Collectively Conquering The Week Without Breaking A Sweat: PAX East 2010 Part 2

by Matthew Hawkins

In this post:
1. Part two of my PAX East wrap-up!

For those who might have missed it, be sure to check out part one first! Now, where were we?

Back to the show floor; you’ll need to read my Heavy report for the details, but this combination of Tetris/Smash Bros/Tower Defense from Boston based indie developer Fire Hose Games was simply the bomb, and I’m pretty confident that when Slam Bolt Scrappers finally hits, it’ll be BIG…

You’ll actually find previews for numerous (mostly high profile) games from the show, over at Heavy when the time comes. With the exception of one; here we have latest Splinter Cell, and…

… Immediately after taking that picture, one of the Frag Dolls got all up in my face. For those who don’t know who they might be, they’re a bunch of PR puppets created by Ubi Soft that represent “GGGRRRLLL gamers!” and it’s pretty much as retarded as it sounds. Anyhow, this particular one was all pissy (not sure if she really was pissed or was simply playing the part) and demanded to know what the hell I was doing. As if taking pictures of someone playing a game at the show was some capital offense, and one certainly doesn’t need to press credentials to do so, yet I still showed her mine. Her response was to chastise me, because I was apparently getting in the way and distracting the person. In reality, I’m fairly certain the person she was referring to was completely oblivious to our presence. I actually had another interaction with another one of them, which would take to long to explain, but long story short… once again, good job Ubi Soft! Nice to know where that marketing money that could have gone towards No More Heroes 2 was wasted upon instead.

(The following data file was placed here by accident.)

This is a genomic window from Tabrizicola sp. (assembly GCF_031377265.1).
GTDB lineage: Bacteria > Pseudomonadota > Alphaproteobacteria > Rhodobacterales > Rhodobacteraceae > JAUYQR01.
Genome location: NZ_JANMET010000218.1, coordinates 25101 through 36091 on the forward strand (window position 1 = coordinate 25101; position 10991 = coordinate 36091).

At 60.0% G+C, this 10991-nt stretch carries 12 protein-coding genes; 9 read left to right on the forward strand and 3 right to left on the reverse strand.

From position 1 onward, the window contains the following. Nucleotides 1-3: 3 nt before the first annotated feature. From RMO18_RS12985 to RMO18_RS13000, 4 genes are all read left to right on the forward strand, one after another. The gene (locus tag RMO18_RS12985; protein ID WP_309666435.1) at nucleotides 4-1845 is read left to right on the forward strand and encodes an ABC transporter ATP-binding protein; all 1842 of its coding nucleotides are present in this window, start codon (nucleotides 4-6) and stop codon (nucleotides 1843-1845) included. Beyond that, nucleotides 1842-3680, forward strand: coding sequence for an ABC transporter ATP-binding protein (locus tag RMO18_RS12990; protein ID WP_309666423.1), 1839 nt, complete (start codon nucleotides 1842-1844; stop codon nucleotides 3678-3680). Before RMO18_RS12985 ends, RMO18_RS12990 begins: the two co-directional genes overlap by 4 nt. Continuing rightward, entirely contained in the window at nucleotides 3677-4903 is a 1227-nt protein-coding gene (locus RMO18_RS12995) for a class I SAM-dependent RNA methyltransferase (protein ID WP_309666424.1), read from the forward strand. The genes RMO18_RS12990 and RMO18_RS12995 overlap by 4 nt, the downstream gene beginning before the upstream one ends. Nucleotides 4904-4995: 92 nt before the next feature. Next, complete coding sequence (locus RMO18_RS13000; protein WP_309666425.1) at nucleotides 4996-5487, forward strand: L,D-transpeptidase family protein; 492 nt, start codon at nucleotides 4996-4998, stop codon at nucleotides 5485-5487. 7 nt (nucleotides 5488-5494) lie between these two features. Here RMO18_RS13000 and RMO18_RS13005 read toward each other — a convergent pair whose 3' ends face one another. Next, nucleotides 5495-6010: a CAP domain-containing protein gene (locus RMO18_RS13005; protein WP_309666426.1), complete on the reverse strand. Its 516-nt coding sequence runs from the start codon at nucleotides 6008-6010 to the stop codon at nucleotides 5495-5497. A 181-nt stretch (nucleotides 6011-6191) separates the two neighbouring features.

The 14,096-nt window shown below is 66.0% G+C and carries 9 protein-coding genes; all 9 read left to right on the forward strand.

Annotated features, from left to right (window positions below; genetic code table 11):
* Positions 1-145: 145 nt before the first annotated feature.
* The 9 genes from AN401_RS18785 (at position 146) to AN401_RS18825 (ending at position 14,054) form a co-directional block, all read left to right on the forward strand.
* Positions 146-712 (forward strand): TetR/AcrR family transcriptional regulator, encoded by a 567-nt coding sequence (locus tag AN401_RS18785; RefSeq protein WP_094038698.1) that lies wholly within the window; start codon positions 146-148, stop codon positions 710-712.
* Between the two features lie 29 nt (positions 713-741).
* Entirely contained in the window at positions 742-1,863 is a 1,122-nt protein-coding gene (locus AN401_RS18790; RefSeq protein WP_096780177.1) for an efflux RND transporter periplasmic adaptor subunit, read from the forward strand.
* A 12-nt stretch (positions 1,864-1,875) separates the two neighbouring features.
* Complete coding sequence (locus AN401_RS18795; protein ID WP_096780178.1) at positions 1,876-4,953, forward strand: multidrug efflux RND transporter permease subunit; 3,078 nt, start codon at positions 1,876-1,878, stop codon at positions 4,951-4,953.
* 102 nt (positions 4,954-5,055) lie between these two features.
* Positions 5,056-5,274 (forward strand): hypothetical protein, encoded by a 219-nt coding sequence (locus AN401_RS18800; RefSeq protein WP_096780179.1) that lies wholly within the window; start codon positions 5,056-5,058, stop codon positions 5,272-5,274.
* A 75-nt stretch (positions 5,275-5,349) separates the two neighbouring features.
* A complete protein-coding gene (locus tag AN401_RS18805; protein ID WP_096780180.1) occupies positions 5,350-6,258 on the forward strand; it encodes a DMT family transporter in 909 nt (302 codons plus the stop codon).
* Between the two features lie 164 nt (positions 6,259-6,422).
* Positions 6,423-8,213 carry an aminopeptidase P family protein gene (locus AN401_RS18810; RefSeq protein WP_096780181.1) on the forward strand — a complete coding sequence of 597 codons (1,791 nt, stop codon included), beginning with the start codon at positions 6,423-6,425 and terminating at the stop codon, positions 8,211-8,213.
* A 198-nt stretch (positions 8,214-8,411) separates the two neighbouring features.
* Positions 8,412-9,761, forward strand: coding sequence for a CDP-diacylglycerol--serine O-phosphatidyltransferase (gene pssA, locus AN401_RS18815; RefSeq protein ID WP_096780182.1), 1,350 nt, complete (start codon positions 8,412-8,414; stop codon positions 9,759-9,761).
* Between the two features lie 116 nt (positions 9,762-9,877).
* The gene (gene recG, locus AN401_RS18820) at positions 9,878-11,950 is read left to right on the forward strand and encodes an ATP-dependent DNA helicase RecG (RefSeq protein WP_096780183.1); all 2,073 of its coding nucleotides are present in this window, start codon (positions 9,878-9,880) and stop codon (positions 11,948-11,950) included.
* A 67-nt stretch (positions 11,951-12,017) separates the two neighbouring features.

Moving on, you not only had one but TWO different groups offering a more realistic take on the traditional guitar controller. Firs there was OpenChord who has created an add-on for any regular guitar to allow Guitar Hero/Rock Band functionality. Their device was demoed with Frets On Fire, the open source GH/RB clone, and it was just like using the plastic axe everyone’s so used to… except instead of buttons, you’re actually hitting the strings. Which made it awkward to say the least, since there was no easy way to figure out from touching alone where your hand was supposed to go. Plus, instead of a big strum button, you were actually using a guitar pic .